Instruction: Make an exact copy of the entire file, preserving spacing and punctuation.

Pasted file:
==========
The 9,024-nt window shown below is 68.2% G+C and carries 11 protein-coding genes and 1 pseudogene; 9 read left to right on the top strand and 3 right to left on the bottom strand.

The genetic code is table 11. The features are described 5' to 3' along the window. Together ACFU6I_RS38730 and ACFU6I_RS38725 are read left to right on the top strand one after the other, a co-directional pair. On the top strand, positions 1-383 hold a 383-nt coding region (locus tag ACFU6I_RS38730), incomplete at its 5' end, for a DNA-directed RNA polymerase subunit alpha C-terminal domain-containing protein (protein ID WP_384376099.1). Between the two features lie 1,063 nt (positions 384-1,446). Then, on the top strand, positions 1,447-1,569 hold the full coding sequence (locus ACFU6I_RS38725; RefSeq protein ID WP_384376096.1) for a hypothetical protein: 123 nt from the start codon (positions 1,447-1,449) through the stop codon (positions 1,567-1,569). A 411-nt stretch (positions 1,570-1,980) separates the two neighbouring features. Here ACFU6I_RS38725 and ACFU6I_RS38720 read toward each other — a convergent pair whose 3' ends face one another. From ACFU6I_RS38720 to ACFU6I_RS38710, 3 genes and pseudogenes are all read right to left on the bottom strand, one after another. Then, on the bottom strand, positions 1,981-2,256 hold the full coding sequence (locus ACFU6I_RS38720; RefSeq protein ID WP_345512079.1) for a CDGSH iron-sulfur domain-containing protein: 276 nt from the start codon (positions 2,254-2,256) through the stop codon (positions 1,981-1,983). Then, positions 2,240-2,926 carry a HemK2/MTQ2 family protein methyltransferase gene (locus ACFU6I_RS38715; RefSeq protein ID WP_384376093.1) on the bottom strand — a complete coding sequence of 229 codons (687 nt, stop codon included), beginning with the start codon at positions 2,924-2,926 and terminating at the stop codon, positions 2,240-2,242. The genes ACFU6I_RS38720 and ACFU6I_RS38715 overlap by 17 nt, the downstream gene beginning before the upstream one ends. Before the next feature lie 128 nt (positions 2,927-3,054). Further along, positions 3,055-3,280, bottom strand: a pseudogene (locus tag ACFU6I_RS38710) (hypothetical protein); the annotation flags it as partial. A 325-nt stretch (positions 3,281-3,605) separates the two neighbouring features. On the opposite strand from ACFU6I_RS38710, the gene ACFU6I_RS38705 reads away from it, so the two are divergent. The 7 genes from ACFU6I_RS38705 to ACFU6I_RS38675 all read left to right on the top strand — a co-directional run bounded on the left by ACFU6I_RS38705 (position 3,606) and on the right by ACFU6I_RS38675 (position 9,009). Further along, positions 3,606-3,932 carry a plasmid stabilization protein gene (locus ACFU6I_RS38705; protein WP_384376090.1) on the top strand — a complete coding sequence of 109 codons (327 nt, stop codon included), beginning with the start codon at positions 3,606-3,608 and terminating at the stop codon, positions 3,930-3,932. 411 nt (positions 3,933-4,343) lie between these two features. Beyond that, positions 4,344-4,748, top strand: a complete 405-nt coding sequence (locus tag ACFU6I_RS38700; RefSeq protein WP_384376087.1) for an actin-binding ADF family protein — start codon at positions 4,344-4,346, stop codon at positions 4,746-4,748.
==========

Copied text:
The 9,024-nt window shown below is 68.2% G+C and carries 11 protein-coding genes and 1 pseudogene; 9 read left to right on the top strand and 3 right to left on the bottom strand.

The genetic code is table 11. The features are described 5' to 3' along the window. Together ACFU6I_RS38730 and ACFU6I_RS38725 are read left to right on the top strand one after the other, a co-directional pair. On the top strand, positions 1-383 hold a 383-nt coding region (locus tag ACFU6I_RS38730), incomplete at its 5' end, for a DNA-directed RNA polymerase subunit alpha C-terminal domain-containing protein (protein ID WP_384376099.1). Between the two features lie 1,063 nt (positions 384-1,446). Then, on the top strand, positions 1,447-1,569 hold the full coding sequence (locus ACFU6I_RS38725; RefSeq protein ID WP_384376096.1) for a hypothetical protein: 123 nt from the start codon (positions 1,447-1,449) through the stop codon (positions 1,567-1,569). A 411-nt stretch (positions 1,570-1,980) separates the two neighbouring features. Here ACFU6I_RS38725 and ACFU6I_RS38720 read toward each other — a convergent pair whose 3' ends face one another. From ACFU6I_RS38720 to ACFU6I_RS38710, 3 genes and pseudogenes are all read right to left on the bottom strand, one after another. Then, on the bottom strand, positions 1,981-2,256 hold the full coding sequence (locus ACFU6I_RS38720; RefSeq protein ID WP_345512079.1) for a CDGSH iron-sulfur domain-containing protein: 276 nt from the start codon (positions 2,254-2,256) through the stop codon (positions 1,981-1,983). Then, positions 2,240-2,926 carry a HemK2/MTQ2 family protein methyltransferase gene (locus ACFU6I_RS38715; RefSeq protein ID WP_384376093.1) on the bottom strand — a complete coding sequence of 229 codons (687 nt, stop codon included), beginning with the start codon at positions 2,924-2,926 and terminating at the stop codon, positions 2,240-2,242. The genes ACFU6I_RS38720 and ACFU6I_RS38715 overlap by 17 nt, the downstream gene beginning before the upstream one ends. Before the next feature lie 128 nt (positions 2,927-3,054). Further along, positions 3,055-3,280, bottom strand: a pseudogene (locus tag ACFU6I_RS38710) (hypothetical protein); the annotation flags it as partial. A 325-nt stretch (positions 3,281-3,605) separates the two neighbouring features. On the opposite strand from ACFU6I_RS38710, the gene ACFU6I_RS38705 reads away from it, so the two are divergent. The 7 genes from ACFU6I_RS38705 to ACFU6I_RS38675 all read left to right on the top strand — a co-directional run bounded on the left by ACFU6I_RS38705 (position 3,606) and on the right by ACFU6I_RS38675 (position 9,009). Further along, positions 3,606-3,932 carry a plasmid stabilization protein gene (locus ACFU6I_RS38705; protein WP_384376090.1) on the top strand — a complete coding sequence of 109 codons (327 nt, stop codon included), beginning with the start codon at positions 3,606-3,608 and terminating at the stop codon, positions 3,930-3,932. 411 nt (positions 3,933-4,343) lie between these two features. Beyond that, positions 4,344-4,748, top strand: a complete 405-nt coding sequence (locus tag ACFU6I_RS38700; RefSeq protein WP_384376087.1) for an actin-binding ADF family protein — start codon at positions 4,344-4,346, stop codon at positions 4,746-4,748.